Since 1999, the editors of Technology Review have honored the young innovators whose inventions and research we find most exciting; today that collection is the TR35, a list of technologists and scientists, all under the age of 35. Their work--spanning medicine, computing, communications, electronics, nanotechnology, and more--is changing our world.
2004 Innovator of the Year: Scott Heiferman
2004 Humanitarian of the Year: Vikram Sheel Kumar
Created the Nets top social-networking site, where eight million people communicate with friends and friends of friends.
Started a Palo Alto, CA, firm to commercialize an encryption technology that uses a simple ID, such as an e-mail address, to ensure secure communications.
Adapts optical-communications technology to build receivers, transmitters, and interconnects that speed chip-to-chip communications within computers.
Leads one of the industrys top teams advancing ultrawideband wireless technology, which provides the high transmission speeds needed for streaming-media applications while consuming little power.
Created video software to analyze lab mice for adverse reactions to trial drugs.
Partnered with fellow TR100 honoree Serge Belongie (see above) to found a Redwood City, CA, biometrics company that specializes in fingerprint recog-nition for computer access.
Built a router that examines the content and source of messages passing through it.
Invented a better approach to alleviating information overload.
Specializes in multiplayer fantasy and role-playing games.
Invented techniques at Bell Labs that enable higher-speed transmission of data over very long distances (up to 6,400 kilometers) within fiber-optic networks.
Develops new types of quantum cascade microlasers with a variety of sensing and imaging applications.
Leads the effort to improve software quality and cut development costs.
Pioneered a wireless technology to eliminate the wired connections between closely spaced chips in computer systems.
Helping to lead Amazons transformation, with its own virtual vending machines.
Serves as chief architect for IBMs WebFountain system.
Developed an entire radar system, squeezed into a single chip
Built a database and developed software that would help people organize themselves.
Fabricates microscopic, deformable mirrors on computer chips that perform image correction for medical imaging, surveillance, and other applications.
Combines machine learning and graphics to capture the motion of actors, dancers, and athletes -- and to generate realistic animations for films and video games.
Launched a startup developing micropayments technology that allows artists, small businesses, and others to charge fees of as little as one cent for access to online content.
Improved the security and privacy of radio frequency identification tags, as well as cryptographic tools for authentication systems.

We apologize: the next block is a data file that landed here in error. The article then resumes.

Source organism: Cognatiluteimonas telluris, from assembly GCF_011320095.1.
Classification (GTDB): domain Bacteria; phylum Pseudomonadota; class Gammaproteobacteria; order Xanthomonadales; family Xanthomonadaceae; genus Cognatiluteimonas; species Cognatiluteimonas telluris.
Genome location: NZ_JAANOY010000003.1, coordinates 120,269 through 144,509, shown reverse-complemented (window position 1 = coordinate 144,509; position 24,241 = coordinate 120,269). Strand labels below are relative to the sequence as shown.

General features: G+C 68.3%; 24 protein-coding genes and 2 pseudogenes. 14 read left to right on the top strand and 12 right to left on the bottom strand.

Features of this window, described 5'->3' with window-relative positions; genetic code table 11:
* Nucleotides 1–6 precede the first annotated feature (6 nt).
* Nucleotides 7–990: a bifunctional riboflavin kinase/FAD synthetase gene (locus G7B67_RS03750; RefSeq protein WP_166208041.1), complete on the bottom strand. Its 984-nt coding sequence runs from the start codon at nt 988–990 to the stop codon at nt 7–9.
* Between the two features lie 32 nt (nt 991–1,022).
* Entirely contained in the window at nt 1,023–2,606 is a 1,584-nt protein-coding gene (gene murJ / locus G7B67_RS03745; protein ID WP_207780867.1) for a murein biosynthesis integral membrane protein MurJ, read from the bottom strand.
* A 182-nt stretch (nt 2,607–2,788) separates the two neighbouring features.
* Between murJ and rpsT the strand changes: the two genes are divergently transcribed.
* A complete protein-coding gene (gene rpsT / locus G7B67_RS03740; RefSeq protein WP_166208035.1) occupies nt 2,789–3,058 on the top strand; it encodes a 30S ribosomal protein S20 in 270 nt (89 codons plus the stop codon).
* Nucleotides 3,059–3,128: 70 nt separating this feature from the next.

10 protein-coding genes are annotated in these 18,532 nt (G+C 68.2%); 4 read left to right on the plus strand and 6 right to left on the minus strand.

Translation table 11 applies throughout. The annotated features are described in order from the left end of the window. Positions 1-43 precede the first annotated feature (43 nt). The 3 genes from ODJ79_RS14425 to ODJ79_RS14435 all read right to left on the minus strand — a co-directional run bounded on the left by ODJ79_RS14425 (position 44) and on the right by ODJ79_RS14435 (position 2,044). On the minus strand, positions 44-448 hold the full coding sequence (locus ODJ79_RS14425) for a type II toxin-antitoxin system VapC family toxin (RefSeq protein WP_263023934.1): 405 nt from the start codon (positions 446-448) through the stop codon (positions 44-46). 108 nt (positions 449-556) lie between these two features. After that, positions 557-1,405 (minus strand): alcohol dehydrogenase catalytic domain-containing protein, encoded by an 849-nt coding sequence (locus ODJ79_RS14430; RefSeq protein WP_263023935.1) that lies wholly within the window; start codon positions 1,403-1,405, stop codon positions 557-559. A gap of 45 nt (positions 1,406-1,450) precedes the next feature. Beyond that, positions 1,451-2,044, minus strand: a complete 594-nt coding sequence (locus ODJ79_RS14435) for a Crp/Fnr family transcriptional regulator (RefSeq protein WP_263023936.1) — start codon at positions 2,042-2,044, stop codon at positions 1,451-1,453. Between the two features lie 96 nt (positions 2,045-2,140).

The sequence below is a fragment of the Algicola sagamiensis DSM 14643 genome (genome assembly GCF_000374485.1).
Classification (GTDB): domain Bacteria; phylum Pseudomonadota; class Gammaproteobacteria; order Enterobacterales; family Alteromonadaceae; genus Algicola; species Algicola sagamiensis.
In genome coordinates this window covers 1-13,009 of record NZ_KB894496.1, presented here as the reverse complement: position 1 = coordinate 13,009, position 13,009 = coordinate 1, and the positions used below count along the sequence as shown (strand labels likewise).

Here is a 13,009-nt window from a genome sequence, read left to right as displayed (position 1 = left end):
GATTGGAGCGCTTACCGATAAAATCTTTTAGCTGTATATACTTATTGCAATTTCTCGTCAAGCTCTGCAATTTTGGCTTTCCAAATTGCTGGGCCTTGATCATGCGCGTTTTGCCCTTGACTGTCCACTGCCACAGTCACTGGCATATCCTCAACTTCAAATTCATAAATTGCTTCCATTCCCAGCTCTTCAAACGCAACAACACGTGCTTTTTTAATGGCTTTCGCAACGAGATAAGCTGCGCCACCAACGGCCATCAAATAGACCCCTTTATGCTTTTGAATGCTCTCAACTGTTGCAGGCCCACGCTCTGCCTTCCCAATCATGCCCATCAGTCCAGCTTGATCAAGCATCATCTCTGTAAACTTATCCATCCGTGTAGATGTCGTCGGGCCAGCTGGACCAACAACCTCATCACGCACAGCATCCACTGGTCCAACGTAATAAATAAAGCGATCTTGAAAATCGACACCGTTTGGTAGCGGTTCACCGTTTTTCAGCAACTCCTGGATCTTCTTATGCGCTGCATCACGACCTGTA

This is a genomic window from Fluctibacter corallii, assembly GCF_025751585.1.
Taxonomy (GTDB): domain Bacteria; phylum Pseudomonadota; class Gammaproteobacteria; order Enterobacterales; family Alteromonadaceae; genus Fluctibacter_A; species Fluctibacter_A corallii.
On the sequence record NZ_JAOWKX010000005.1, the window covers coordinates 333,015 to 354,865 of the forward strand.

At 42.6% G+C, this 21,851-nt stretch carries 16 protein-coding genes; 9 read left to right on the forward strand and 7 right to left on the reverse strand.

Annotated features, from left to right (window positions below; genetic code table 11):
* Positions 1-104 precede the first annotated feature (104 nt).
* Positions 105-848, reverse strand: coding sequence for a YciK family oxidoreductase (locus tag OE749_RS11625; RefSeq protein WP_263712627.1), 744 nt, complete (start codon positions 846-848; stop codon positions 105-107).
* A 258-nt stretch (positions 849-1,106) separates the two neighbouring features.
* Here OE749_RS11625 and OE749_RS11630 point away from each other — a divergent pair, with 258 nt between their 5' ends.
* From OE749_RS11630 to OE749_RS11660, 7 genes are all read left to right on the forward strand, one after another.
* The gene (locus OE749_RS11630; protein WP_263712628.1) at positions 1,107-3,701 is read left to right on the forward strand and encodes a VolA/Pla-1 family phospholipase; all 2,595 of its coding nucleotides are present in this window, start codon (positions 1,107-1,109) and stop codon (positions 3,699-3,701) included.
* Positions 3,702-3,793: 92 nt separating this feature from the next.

Produces biomechanical data vital to the design of air bags and auto safety systems.
Created a thermodynamic simulation that showed the feasibility of gasoline direct injection, which lowers auto fuel consumption and emissions and eliminates the electric starter.
Explores the artistic implications of information technology.
Develops more efficient ways of identifying, finding, and retrieving information on the Web.
Creates 3-D television and related 3-D photo and video systems that weave together images from multiple cameras.
Invented algorithms for simulating natural phenomena such as splashing water and explosions, for use in movies, video games, and advanced training simulations.
Constructs more-intuitive human-computer interfaces.
Created materials that might soon make such integrated photonic circuits possible.
Built large computer display systems that seamlessly combine images from multiple projectors.
Created tools for monitoring and automatically managing Internet traffic on large networks.
Designed extremely-low-power wireless-sensor networks.
Built tiny generators for wireless sensor networks that convert low-level background vibrations into electricity, eliminating the need for batteries.
Invents new forms of digital visualization.
Helped develop blue-laser optical-disc storage systems with much greater capacity than todays DVDs. The discs are now being introduced commercially.
Oversees the architecture of the communications chips used in advanced cellular systems now coming to market.
Devised a software modeling tool that enabled him to design complex optical fibers now being manufactured for use in very-high-capacity communications systems.
Left software engineering to engineer startups.
Employed "augmented reality" technologies
Developed Movable Type.
Mena developed a simpler user interface which allows bloggers to create links to other pages by clicking and dragging items on-screen.
Conceived and built the worlds third-fastest supercomputer
Devised ways to hide digital watermarks in financial statements and other electronic documents to authenticate records, prevent fraud, and deter unauthorized distribution.
Improved roaming between cellular networks